While new condominium construction is often viewed as premium real estate, the old adage “all that glitters isn’t gold,” holds true in many cases. Some condominium owners, sadly, have found that builders may have cut corners on workmanship and materials, leading to failing structures—sometimes within a few short years after all the residents moved in.
Take, for example, a recent $5.4 million judgment awarded to residents of a premier San Francisco luxury condominium building. This landmark decision, the largest per-unit recovery ruling in California, netted $169,000 per owner of the 32-unit building. The problems owners battled ranged from water intrusion—roof and window leaks and ensuing mold inside units—to deck failures and exterior walkway safety issues.
In New England, similar issues arise, explains Attorney Henry Goodman, a partner with Goodman, Shapiro & Lombardi, with offices in Dedham, Massachusetts and Providence, Rhode Island. “I am aware of a few builders who are conscientious and build quality projects. Most, including many nationally-known builders, construct a fine façade but they may as well have built their projects out of paper mache,” says Goodman. “Their interest is in marketing, building and getting out with as much profit as possible. Other than trying to avoid claims of defective construction or breach of warranty, they do not appear to be interested in quality.”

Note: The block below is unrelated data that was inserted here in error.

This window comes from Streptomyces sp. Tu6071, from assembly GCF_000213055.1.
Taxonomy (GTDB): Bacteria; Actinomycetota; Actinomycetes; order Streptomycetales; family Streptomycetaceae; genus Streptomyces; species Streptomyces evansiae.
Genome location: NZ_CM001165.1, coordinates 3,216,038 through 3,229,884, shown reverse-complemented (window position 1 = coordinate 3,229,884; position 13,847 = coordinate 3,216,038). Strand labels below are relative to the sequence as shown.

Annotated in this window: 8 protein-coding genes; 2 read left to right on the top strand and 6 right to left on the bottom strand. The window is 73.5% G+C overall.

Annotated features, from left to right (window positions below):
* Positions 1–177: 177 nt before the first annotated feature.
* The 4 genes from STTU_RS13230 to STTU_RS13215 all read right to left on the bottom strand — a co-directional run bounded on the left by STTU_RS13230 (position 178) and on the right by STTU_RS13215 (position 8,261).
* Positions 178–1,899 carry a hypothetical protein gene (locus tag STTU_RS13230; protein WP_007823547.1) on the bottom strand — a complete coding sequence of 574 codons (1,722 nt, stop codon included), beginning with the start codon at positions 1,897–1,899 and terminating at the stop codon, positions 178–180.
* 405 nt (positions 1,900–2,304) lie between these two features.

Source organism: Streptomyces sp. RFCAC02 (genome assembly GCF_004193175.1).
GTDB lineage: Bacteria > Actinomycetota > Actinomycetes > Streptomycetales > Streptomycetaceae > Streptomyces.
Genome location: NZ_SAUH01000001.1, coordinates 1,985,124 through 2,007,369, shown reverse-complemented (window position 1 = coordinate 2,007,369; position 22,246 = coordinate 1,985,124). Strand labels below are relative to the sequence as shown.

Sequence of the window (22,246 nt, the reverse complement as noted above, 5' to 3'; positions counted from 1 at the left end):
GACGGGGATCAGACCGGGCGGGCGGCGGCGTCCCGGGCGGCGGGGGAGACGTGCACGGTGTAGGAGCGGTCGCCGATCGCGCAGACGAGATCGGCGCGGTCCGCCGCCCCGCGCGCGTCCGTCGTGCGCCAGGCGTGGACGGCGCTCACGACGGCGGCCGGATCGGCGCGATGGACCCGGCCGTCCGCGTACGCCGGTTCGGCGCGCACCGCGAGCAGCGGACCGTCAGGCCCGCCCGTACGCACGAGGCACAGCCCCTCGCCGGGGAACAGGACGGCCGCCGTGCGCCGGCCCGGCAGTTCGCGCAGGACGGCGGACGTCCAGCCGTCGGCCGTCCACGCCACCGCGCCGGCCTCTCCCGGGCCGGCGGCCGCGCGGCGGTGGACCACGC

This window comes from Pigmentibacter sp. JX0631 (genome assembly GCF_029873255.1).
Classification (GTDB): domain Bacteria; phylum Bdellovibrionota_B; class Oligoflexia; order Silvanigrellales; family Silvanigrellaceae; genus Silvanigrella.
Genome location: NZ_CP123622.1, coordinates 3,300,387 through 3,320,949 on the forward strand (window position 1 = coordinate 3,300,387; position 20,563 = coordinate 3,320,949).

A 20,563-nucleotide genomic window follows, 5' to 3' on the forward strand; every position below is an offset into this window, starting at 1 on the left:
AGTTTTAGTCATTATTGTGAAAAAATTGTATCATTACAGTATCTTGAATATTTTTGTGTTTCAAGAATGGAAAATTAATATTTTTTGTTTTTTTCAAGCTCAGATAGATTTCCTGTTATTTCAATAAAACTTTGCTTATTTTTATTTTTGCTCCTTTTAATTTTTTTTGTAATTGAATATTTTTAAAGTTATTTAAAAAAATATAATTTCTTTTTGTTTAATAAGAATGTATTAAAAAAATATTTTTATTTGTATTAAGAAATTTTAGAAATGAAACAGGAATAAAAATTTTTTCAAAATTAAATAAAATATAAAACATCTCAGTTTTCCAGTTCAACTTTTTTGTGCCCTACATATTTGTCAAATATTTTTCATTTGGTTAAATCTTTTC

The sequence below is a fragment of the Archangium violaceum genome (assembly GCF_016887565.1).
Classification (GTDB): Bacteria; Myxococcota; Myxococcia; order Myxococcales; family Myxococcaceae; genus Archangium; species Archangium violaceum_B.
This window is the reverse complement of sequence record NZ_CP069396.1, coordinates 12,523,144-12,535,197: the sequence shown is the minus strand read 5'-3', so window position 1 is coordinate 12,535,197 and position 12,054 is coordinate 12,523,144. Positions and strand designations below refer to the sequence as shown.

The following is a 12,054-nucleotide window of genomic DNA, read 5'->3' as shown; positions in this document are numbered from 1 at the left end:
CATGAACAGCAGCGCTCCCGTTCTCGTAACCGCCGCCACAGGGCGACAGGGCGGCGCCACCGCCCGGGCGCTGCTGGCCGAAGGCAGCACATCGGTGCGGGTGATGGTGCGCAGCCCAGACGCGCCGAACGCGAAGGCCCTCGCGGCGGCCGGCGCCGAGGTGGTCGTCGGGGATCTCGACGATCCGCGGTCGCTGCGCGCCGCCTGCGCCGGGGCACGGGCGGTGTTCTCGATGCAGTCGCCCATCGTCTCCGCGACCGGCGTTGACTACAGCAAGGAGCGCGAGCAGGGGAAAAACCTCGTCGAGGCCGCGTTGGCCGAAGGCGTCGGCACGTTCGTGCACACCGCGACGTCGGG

John Reddy, president of Continental Building Consultants, located in Hampton, New Hampshire, notes, “There will always be an element [developers], whether criminally or negligently, that are looking to cut corners and make a quick buck.” As a result, prospective buyers must beware of the tell-tale signs of poor workmanship. However, it is not always noticeable by an untrained eye.
“Whether or not a builder is using cheap or expensive materials isn’t as important as the workmanship,” says Reddy. “The construction industry has improved greatly over the years in terms of best practices and materials, but that doesn’t mean everyone is following these best practices.”